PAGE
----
This new guidance changes significantly the penalty structure for HIPAA violations and must be considered and understood by covered entities and business associates who deal with protected health information.

To read this important notice on new HIPAA Penalties from HHS, visit the Federal Register using the link below.

Filing a HIPAA Privacy Complaint

Filing a  Privacy Complaint
How to File a Privacy Complaint.

Procedures for Making a Complaint

A covered entity must have a procedure for filing a HIPAA privacy complaint by individuals regarding its privacy practices or for an alleged violation of the Privacy Rule.  Most importantly the Notice of Privacy Practices must contain contact information for the covered entity’s privacy officer and information on how to submit a complaint to the Office for Civil Rights.  In addition,  an organization must file complaints within 180 days of when you knew the violation occurred.

Privacy Officer

The privacy officer or designee investigates all complaints involving privacy of protected health information.   The organization should maintain records on the complaints and their resolution. The Privacy Officer will determine whether or not there has been a violation or a breach of unsecured PHI.  In a filing to the OCR, there should be information about the complainant.  There should be details of the complaint and any additional information that might help OCR when reviewing the complaint.

On behalf of the covered entity, the Privacy Officer will respond to inquiries initiated by the Office for Civll Rights as it investigates complaints.

No Retaliation for Filing a Privacy Complaint

Above all an organization must not retaliate for filing a HIPAA privacy complaint under the HIPAA rules. Most importantly, an organization must encourage employees to file a complaint if they feel a violation took place. Finally, an organization must resolve and prevent them from happening again which helps protect the organization.  On the other hand, an employee may complain directly to the OCR if retaliatory action occurred.

In conclusion there must be a good process for filing a privacy complaint and there should be not retaliation for doing so.

This is your HIPAA ABCs brought to you by HIPAA Associates.  Contact us for more information on this important topic.

For more information.

Breaches of Protected Health Information

Breaches of Protected Health Information
Breaches of PHI

Breaches Are A Serious Matter

Many breaches of Protected Health Information are a serious matter.  A breach is an impermissible use or disclosure of protected health information or PHI.  Consequently, it compromises privacy or security of PHI.  It is presumed to be a breach unless certain criteria are met.  The covered entity or business associate must demonstrate there is a low probability that the phi has been compromised based on a risk assessment of the following:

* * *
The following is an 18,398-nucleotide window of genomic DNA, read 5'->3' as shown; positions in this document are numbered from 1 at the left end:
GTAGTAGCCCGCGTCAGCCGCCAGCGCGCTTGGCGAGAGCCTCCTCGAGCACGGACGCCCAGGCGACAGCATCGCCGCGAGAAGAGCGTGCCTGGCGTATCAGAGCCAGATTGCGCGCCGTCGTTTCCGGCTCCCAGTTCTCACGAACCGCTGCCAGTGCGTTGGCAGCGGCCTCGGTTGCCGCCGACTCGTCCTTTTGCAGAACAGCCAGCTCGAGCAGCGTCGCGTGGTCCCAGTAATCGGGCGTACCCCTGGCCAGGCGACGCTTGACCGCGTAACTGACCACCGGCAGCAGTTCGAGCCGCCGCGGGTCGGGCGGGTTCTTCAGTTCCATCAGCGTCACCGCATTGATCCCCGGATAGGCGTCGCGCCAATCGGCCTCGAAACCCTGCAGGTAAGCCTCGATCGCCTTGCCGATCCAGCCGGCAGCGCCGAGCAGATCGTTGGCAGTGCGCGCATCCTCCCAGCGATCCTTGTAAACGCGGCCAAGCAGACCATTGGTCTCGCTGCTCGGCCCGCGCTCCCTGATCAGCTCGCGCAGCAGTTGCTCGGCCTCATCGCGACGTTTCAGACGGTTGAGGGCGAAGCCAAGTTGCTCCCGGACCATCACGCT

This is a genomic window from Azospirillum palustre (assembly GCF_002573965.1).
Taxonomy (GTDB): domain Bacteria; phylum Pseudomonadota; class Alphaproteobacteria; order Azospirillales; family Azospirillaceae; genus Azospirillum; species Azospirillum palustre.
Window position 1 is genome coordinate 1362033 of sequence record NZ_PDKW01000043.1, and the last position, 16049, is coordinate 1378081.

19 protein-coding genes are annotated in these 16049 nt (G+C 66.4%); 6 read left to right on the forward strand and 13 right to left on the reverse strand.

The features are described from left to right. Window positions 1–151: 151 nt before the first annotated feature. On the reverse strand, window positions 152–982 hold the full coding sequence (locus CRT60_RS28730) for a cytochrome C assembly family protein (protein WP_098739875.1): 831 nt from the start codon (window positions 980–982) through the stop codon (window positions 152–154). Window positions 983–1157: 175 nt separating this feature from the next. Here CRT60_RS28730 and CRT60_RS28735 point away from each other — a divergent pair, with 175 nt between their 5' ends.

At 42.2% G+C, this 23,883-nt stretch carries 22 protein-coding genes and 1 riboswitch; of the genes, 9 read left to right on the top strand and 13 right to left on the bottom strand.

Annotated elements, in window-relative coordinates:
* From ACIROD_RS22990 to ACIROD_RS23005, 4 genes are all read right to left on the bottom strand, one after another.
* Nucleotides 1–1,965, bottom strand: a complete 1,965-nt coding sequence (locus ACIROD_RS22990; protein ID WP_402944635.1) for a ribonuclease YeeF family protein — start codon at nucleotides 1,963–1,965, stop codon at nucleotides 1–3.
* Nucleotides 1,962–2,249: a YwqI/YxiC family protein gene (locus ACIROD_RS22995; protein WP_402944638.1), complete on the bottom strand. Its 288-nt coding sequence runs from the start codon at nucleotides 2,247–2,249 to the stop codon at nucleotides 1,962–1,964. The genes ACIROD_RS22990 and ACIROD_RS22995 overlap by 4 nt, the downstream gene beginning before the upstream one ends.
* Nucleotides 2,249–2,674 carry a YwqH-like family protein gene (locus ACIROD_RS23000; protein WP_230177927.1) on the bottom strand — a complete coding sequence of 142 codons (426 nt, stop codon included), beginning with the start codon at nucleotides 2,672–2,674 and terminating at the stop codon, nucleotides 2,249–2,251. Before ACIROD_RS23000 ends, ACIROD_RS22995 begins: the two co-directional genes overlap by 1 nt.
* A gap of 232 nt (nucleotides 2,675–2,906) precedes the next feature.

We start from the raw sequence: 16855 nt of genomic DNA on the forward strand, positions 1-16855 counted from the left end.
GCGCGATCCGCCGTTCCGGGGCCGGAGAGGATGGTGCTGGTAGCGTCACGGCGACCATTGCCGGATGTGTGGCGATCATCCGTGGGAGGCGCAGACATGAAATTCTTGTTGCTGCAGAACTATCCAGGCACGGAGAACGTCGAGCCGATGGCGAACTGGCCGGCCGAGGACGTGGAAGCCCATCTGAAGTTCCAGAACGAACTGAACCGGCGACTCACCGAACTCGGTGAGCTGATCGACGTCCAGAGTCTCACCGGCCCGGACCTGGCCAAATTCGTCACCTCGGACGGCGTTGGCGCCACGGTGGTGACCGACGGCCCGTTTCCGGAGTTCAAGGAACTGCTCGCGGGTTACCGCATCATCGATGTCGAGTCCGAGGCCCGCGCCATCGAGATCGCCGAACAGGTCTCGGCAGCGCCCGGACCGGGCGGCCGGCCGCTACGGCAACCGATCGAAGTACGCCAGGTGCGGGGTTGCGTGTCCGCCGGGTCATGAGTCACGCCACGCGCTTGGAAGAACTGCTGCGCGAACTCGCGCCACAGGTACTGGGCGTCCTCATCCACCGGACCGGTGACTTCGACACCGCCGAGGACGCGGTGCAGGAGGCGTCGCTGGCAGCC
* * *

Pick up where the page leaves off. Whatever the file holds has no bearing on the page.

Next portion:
1. Firstly, the nature and extent of the PHI involved, including the types of identifiers and the likelihood of identification
  2. Secondly, the unauthorized person to whom the disclosure was made.
  3. Third, whether the PHI was acquired or viewed.
  4. Finally, the extent to which the risk to the patient was mitigated.

Paper Breaches

There are many forms of Breaches of Protected Health Information.  Some examples of breaches of paper phi are loss of paper files, unsecure disposal, and paperwork given to the wrong person.  As a result, all entities that handle paper PHI must be aware of how important it is when sharing  or disposing of this information.  It is not uncommon for patients to receive the discharge summary of other patients or to see old medical records simply thrown away in the trash.

Electronic Beaches

Examples of electronic PHI breaches include loss of an unencrypted mobile device and sharing PHI on an unsecured document sharing internet site.  Most importantly, all organizations must create a process by which electronic PHI is protected on the cloud.

Consequently all of these have been the subject of Office for Civil Rights penalties.

Verbal Breaches

Verbal breaches of PHI occur if PHI is disclosed to the wrong individual or if its overheard when safeguards are not used.

It is important for all covered entities and business associates to review their policies.  As A result they will be able to better protect PHI whether it is paper, electronic or spoken.